Thibault: I don’t think anybody surprised me, other than how much Cuba had gotten more disciplined as a team over the last year. We played them in the world championships and you could see that they were getting better, but they weren’t as cohesive as they are now. I think the surprise might be in how Brazil was able to maintain a high level of excellence despite the youth movement in their program. Their young core of players will serve them well over the next year or so.
ICS: With an abundance of young players on the United States team, how do you think that has impacted the program?
Thibault: Well, our national team program is in a serious transition from a veteran-laden team to a much younger team, and so we need the veterans that are still there to be great leaders. I thought Tina Thompson in particular was great down there. She took on some defensive challenges that maybe had not been asked of her before. We hope to have Lisa Leslie be part of the group still, so she would be another experienced veteran. It’s a tough transition when you go through what we’re going through and handing over the team to a group of talented but, on the international stage, an inexperienced group. Diana [Taurasi] and Sue [Bird] and all those players are really, really good players, but they haven’t had the pressure of the US National Team on their shoulders right now. I think this was a good experience for them to start taking on those leadership roles.
By winning the FIBA Americas championship in Chile, the American team qualified for the 2008 Summer Olympic Games to be held this August in Beijing. (Photo courtesy of FIBA)
ICS: The final roster for the Olympic team still seems to be unsettled.
Thibault: We’re still pretty unsure what our final roster will look like next summer. We’ve got a lot of players that are in the pool of players being considered for this that were not [in Chile], mainly due to injuries. Between Lisa Leslie, Sheryl Swoops, Tamika Catchings, Asjha Jones, Taj McWilliams-Franklin, Katie Douglas, Alana Beard – all those people were injured and unavailable. We have a lot of work to do and that’s why the next few training sessions coming up are so important to try to see how different players fit in, who plays together well and who fits certain roles that we’ll need against the teams we will play against in Beijing.
ICS: You’ve been an assistant coach before, of course, but what’s it been like to go back to handling the duties of an assistant after five years as a WNBA head coach?
Thibault: It was fine. I enjoyed it. You go back to doing more of the daily scouting and preparation, game film, those kinds of things. There are a couple of advantages, I think. It makes me appreciate my own assistants more, because sometimes you forget as a head coach what that involves. I’ve done so many years on the NBA, you know, but going back to doing it is still different. I find it much easier to stay calm in game situations. There’s a different mindset. I tend to be a lot more analytical sometimes. It’s great. We have a great staff. Everybody gets along great, there aren’t any egos involved. It’s been good.”
ICS: Did it help to have this tournament come up so quickly after such an abrupt end to the Connecticut Sun season?
Thibault: It probably was good for my mind to get into something right away without having to dwell on some things for a while. It’s a long enough off-season as it is. You get plenty of time to rehash, rethink, plan. I think it also helps you think about things that you can or should do in the future when you jump into a different system, different players, you get reminded sometimes of things that are important to you that you need to put back in play for your own team. I could have used a little bit more of a break, mainly for the sake of my family more than anything else. There are some advantages, though. I get to go and see a lot of players from other countries; to evaluate them, see how they compare.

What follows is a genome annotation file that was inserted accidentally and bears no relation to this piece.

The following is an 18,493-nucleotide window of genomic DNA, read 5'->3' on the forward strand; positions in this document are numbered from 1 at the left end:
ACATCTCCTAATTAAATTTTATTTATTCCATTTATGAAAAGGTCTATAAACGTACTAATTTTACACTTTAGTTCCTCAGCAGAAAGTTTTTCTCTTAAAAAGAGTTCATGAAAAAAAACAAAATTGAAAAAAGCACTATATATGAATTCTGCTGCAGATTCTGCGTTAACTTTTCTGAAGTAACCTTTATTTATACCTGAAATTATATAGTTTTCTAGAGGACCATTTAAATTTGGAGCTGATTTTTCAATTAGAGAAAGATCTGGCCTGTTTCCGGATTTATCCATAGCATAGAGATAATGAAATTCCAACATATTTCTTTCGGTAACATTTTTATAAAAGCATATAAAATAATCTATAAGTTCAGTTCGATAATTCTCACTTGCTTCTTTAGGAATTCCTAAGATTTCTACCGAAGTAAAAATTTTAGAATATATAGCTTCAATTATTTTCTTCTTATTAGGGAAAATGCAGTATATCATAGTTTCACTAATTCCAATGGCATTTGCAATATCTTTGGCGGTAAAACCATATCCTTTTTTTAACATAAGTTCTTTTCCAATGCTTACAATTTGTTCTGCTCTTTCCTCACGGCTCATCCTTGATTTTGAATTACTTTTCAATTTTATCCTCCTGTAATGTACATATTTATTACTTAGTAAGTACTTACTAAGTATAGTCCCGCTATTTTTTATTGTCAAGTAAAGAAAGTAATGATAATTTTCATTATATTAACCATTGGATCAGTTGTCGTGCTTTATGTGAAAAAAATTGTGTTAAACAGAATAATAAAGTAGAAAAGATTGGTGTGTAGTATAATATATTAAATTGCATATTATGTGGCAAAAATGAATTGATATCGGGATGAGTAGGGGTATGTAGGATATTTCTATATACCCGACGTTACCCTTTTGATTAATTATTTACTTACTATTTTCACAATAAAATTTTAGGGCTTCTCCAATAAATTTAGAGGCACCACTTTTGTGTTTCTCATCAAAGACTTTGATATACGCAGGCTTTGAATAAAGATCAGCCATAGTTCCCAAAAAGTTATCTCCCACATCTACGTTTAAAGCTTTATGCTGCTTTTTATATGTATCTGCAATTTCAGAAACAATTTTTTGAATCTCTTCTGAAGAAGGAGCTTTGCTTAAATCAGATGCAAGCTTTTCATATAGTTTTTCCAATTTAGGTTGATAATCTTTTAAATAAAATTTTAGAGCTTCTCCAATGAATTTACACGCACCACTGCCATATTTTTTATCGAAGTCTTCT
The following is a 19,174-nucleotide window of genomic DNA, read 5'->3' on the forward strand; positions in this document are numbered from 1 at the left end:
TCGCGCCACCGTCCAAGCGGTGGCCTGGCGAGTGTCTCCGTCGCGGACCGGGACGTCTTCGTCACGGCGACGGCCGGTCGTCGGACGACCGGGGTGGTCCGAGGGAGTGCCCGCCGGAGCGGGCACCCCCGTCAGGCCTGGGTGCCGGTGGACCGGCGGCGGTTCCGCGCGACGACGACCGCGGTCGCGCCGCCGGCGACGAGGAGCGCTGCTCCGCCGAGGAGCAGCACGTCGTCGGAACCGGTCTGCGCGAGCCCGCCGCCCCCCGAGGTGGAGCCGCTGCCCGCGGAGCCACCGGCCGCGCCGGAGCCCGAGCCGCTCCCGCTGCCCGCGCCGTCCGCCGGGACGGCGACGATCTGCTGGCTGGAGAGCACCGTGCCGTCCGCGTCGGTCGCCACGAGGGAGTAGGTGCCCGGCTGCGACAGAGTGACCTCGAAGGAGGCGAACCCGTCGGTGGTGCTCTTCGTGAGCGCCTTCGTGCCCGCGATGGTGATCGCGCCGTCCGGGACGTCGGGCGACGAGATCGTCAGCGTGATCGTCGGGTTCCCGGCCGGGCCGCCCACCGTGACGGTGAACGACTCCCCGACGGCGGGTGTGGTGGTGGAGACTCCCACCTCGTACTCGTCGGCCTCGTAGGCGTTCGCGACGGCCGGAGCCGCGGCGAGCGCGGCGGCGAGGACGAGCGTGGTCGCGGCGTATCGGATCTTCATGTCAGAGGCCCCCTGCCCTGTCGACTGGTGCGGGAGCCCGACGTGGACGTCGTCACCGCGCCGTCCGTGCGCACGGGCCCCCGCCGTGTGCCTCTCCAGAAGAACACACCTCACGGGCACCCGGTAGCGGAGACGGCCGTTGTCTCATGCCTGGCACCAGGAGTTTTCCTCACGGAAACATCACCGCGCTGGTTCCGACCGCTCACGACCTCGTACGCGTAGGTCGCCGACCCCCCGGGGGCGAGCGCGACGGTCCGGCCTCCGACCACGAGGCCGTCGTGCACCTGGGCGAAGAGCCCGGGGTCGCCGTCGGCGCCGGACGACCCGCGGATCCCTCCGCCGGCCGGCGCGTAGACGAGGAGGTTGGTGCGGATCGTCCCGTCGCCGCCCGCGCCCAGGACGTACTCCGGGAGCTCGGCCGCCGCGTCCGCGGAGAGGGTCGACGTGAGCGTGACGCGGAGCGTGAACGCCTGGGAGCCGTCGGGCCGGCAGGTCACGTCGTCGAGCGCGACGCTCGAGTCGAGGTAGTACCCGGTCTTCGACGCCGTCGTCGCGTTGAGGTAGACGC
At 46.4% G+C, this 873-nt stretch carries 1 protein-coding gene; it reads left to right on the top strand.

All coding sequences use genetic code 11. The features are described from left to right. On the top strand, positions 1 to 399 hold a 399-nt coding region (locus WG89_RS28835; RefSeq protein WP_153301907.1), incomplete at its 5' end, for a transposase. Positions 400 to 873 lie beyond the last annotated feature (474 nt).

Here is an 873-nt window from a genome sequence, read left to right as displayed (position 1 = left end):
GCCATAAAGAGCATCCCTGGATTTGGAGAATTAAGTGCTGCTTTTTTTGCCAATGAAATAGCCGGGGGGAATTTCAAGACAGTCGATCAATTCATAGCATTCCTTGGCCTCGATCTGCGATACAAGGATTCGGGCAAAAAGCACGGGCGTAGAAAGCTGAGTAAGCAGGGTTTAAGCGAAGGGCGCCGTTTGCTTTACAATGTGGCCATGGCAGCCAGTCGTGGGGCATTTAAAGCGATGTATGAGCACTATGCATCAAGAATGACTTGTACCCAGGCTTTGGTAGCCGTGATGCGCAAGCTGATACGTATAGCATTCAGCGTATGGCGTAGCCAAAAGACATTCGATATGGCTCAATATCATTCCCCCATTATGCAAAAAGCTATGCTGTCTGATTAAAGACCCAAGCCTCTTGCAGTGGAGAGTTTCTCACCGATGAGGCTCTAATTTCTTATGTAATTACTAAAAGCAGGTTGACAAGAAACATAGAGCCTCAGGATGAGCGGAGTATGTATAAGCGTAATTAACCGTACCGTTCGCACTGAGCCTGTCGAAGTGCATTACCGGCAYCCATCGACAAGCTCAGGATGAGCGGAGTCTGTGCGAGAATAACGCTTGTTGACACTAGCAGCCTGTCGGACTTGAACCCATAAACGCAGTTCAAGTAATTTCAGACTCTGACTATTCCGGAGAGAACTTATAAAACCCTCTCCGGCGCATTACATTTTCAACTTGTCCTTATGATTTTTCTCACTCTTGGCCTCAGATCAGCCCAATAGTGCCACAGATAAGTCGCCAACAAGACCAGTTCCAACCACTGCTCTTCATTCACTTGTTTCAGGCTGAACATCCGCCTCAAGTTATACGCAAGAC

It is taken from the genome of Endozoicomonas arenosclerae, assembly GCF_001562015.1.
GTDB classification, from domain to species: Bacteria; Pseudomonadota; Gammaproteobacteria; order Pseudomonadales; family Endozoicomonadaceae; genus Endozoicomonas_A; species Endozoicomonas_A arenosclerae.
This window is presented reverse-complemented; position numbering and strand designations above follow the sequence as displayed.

ICS: Did you think it gave you any kind of competitive advantage for the 2008 WNBA season?
Thibault: One benefit of being with the USA Team is that I got a chance to see some of the lesser known European players up close. Also, with the college tour, though any WNBA coach can come watch those games, I got to see up close how some of the top NCAA talent fares against WNBA players. [The National Team easily defeated UConn, 90-74, in the Huskies’ first exhibition game of the season at Gampel Pavilion. Interestingly, freshman superstar Maya Moore still managed to score in double digits.] So what I might lose in time away from home and from my own office, I gain in the access I'm getting to some other players. The only thing I don't get is a break! That's the one thing I have to really figure out: how I'm going to take some time off away from the game."
ICS: One final request … gaze into your crystal ball and give us a prediction for the upcoming season. A WNBA Championship, perhaps?
Thibault: Well, that's kind of the way we approach every year. If you don't have a title as your goal, I think you tend to fall shorter than you should. Maybe we got what we deserved this year… I don't know. But our talent level and our experience say that we should be a contender again, especially bringing a healthy Erin Phillips back [Phillips, a fiery guard, missed the entire 2007 season with an injury, but played in her native Australia this past winter] and adding Sandrine Gruda. [Gruda, a 20-year-old, 6-foot-2-inch center, was selected in the first round of last year’s draft, but opted to play in her native France. She is said to be ready to play in the WNBA this year since France did not qualify for the Olympics.] We should be in the mix. Now we just have to prove it.
Interview reprinted with permission of the Connecticut Sun.